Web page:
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After reading Heroku articles, Stack Overflow questions, and the Stripe payments integration guides, the general advice is that I should should purchase an SSL certificate for my custom domain that points to my Heroku app.

Can anyone offer an explanation or other resource to help me understand why I need an SSL certificate?

I understand that SSL encrypts transmitted data, but if Heroku provides SSL, then where am I lacking encryption?

Would a simple explanation be that http://example.com forwards all transmitted data to https://myapp.herokuapp.com, therefore someone could intercept that data on that "leg" of the DNS routing chain?

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You pay a certificate authority (CA) to sign a certificate that certifies that a particular public key corresponds to a particular host name that you control.

You don't need a signed certificate to achieve confidentiality between you and some destination server. You only need the public key of your intended communication partner.

The fundamentally hard problem that a signed certificate solves is not confidentiality but identity. Suppose a customer tries to talk to example.com. The customer connects to some server, and that server supplies a public key for confidential communication. If the key isn't signed by a trusted authority, though, how do you know that the server you're talking to is really example.com?

In order to get a signed certificate, you go to a certificate authority and supply a public key, a host name, and sufficient evidence that you are the operator of the host name. If the CA is satisfied with your evidence, they issue a signed certificate linking your public key to your host name, which anyone can verify. Based on that certificate, the user learns that the CA (whom the user already trusts) asserts a pairing between the received public key and the host name they are trying to talk to.

There's no way for a user's system to know that example.com and myapp.herokuapp.com are the same service. (Comparing IP addresses isn't useful, because multiple sites may be hosted from the same IP, varying content by the Host request header.) The host names are different, so you need separate certification for each name.

It is possible for you to act as you own CA and produce a self-signed certificate. However, anyone can produce a self-signed certificate, so it doesn't provide any identity proof. Your operating system has a list of trusted CAs, whom we generally trust to be discerning when signing certificates. When a user sees a certificate signed by a trusted CA, the user can be reasonably sure that the CA has done due diligence in verifying that the public key is the correct one for that domain.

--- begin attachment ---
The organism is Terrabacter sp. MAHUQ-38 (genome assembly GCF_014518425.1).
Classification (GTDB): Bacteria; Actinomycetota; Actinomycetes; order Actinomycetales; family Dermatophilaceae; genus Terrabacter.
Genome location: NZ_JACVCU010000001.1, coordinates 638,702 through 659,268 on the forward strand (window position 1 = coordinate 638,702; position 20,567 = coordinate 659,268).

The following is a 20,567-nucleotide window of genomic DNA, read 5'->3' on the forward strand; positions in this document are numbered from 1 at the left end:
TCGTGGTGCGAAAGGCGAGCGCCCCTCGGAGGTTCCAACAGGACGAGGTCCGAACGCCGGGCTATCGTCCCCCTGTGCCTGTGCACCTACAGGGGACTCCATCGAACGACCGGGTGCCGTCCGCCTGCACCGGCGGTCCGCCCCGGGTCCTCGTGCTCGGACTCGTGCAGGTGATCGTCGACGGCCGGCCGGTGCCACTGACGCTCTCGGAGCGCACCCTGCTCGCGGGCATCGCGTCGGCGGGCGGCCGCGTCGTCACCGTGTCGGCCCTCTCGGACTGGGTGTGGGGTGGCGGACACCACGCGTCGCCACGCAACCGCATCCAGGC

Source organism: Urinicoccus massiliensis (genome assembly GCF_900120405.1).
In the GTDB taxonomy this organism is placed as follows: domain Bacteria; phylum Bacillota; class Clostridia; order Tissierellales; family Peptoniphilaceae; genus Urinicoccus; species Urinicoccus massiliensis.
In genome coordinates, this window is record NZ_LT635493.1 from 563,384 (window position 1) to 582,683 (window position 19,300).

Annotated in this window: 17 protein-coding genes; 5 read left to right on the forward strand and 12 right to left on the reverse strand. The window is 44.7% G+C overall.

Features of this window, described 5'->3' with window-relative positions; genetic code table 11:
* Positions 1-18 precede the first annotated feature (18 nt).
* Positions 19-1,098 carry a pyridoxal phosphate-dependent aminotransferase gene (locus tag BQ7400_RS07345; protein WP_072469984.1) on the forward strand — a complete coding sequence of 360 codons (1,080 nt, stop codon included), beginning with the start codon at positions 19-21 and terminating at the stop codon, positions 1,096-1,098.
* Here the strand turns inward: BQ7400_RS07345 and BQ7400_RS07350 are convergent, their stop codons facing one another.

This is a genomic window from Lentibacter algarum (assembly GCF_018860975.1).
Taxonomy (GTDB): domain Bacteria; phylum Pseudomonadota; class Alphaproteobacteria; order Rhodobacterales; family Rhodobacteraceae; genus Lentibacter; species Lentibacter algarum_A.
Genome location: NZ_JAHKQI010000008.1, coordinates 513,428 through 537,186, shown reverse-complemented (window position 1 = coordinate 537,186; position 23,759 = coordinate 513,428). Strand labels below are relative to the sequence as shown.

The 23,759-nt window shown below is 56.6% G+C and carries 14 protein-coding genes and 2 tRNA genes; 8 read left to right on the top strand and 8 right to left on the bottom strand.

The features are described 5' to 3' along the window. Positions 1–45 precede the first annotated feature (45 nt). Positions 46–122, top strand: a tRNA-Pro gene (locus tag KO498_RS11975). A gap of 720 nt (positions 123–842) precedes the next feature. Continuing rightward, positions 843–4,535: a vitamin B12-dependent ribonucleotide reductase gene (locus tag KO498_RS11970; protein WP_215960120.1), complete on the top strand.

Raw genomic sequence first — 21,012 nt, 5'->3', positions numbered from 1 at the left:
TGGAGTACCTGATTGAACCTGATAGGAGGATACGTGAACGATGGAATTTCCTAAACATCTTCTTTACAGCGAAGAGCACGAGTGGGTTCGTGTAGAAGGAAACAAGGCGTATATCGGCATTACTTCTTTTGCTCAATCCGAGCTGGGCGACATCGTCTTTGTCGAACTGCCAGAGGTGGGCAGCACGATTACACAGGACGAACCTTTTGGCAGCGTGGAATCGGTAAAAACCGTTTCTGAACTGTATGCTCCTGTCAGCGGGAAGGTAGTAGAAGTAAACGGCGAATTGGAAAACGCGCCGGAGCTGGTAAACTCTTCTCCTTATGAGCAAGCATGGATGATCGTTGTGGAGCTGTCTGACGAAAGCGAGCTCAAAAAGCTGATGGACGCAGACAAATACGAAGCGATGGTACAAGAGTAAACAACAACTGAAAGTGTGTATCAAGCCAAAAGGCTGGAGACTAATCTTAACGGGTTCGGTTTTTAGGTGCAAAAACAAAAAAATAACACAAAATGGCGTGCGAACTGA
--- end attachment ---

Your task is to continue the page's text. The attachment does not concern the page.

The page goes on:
• Is it possible to create your own trusted CA and add it to your own browsers or company browsers for instance? Will the main browsers allow it? – vfclists Jan 17 '15 at 7:38
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    @vfclists: Yes, it is possible to add additional CA certificates to your browser. It is usually hidden somewhere deep in the advanced settings. – Bart van Ingen Schenau Jan 17 '15 at 9:59
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    @vfclists As mentioned in the comment above, yes, it's possible to add new trusted CAs, but you'll need to do it for every user who visits your site. (So, feasible to do for all your company computers, since your IT department controls them, but not feasible to ask of every visitor to a site intended for the general public.) – apsillers Jan 17 '15 at 15:07
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This state of affairs (when you have to cough up for a cert) will not persist for long. There's a very promising initiative Let's Encrypt which will provide free certificates in an automatic mode. It is bound to launch in mid-2015. It is sponsored by Mozilla, EFF, Akamai, and Cisco. Thus, you'll have the best of two worlds: a non-self-signed, identity-verified certificate that will at the very least work in Firefox, and a gratis, hassle-free one at that.

Identity verification will be based on the ACME protocol.

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You can generate your own certificate, and it will work perfectly fine. The reason you buy one instead of making one is that certificates from well-known CA's will not generate an error in the client browser indicating that the signing certificate authority is unknown and not trusted.

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    True, but I think the main benefit he gets with an SSL certificate is identity verification, which he doesn't get if he makes his own certificate. – AJ Richardson Jan 17 '15 at 3:47

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